By Jayden Mark
When people start welding, they almost always learn MIG welding first. This welding method is popular with do-it-yourselfers and fabricators because it offers a great balance of power, flexibility and ease of use. While learning the right techniques may be easy, setting up a MIG welder can be difficult.
With so many choices in wires, gases, settings and machines, it can be hard to find the right setup for your needs. Here’s a breakdown of everything you need to know to get started, from getting the right machine to solving problems with poor welds.
“MIG” stands for Metal Inert Gas. This is a type of welding that uses a wire electrode and gas to bond materials. It’s also referred to as metal arc welding (GMAW), wire welding and wire feed welding.
The welding machine feeds a wire electrode from a spool to the welding gun. An electric arc between the electrode and the piece being bonded creates the heat needed to melt the wire. In most types of MIG welding, an inert shielding gas envelopes the electrode and weld pool, protecting them from oxygen contamination. Reactive gases are also used in some situations, while flux core wiring doesn’t need shielding gas.
In MIG welding, the filler wire is the electrode. This consumable is stored on a spool that’s either on the side of the power supply or on the gun. Pushing the button on the gun sends current through the welder and turns on the wire feed. The feed speed must be adjusted to keep a steady supply of wire running to the weld pool. Some new welders can adjust the wire speed automatically, making it easier to maintain a steady arc.
Solid MIG wire is little more than filler wire. Since it doesn’t have the additives of flux core and stick electrodes, it’s not as good at overcoming rust, oil, dirt and other contaminates. However, it handles these contaminates better than TIG welding. For the best results, the surfaces being welded need to be clean. Wire formulas are available that have added deoxidizers, which helps the weld penetrate rusty metal.
Wire is available in a range of thicknesses. Increasing wire thickness increases the strength of the weld, but it also increases the heat transferred to the metal. 0.030 inch wire is the most common size for general purpose welding, while 0.023 inch wire is used for sheet metal. 0.035 and 0.045 wires are used for welding thick metal parts.
The wire feed setting is in Inches Per Minute (IPM). Increasing the wire diameter decreases the speed it needs to be fed into the weld pool, while increasing the amperage increases the feed speed needed to maintain the arc. 0.023 inch wire needs a feed speed of about 3.5 IPM per amp, while 0.045 inch wire only needs a feed speed of 1 IPM.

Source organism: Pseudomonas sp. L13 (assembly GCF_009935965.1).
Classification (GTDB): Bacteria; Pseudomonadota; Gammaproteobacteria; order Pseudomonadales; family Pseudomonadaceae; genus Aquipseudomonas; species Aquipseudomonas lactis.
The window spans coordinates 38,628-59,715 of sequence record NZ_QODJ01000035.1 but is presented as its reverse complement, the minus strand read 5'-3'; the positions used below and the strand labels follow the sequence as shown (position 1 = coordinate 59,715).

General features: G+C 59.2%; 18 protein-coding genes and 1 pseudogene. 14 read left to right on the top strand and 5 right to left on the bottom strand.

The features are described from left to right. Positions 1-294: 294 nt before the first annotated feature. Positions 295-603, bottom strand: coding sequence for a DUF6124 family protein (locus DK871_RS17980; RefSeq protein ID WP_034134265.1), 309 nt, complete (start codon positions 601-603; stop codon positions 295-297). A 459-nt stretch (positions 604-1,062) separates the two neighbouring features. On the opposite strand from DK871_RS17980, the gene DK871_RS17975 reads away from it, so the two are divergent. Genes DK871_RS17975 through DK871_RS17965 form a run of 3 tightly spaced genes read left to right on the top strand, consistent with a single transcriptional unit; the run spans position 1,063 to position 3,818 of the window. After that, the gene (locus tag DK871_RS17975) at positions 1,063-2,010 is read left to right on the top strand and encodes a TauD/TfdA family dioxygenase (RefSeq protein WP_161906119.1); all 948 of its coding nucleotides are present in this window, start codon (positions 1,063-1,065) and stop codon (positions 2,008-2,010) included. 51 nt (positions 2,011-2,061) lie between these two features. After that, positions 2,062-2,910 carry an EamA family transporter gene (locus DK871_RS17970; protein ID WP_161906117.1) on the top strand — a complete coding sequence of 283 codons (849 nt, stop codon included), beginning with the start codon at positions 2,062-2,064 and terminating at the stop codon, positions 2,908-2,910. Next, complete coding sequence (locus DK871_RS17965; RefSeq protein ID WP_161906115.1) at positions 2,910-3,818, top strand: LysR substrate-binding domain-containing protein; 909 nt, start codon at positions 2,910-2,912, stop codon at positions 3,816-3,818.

Welding wire uses a code to indicate its characteristics. Different code formats are used depending on the metal the wire is designed to weld. All wire codes start with “ER,” which stands for Electrode Wire.
Carbon Steel Wire
For example, ER 70S6 is a solid electrode wire with 70,000 lbs. of tensile strength and level 6 cleaning agents, which is high. This formula is used for welding carbon steel.
Stainless Steel Wire
The most common type of stainless steel wire is ER 309L. It can weld stainless steel, and it can bond stainless and carbon steel pieces together.
ER4043 is a common wire made for 4000 series aluminum. Wire used for aluminum welding is soft and easy to bend, so it requires a special feeder.
Wire stick out is the length of electrode wire extending past the tip of the welding gun. Most welders work best with 3/8 inches of stick out. Get too close, and spatter can weld the electrode wire to the contact tip. Get too far, and the shielding gas won’t cover the weld, resulting in poor bonding.
The direction of movement influences the resulting weld:
In most cases, the gun should be kept at a 5-15 degree angle for the best results. Too much angle can force the electrode away from the puddle, resulting in more spatter, less penetration, and arc instability.
The Advantages of MIG Welding
The Disadvantages of MIG Welding
Where is MIG Welding Used?
The flexibility, small learning curve and small amount of setup needed for MIG welding makes it a great choice for all types of general repair work.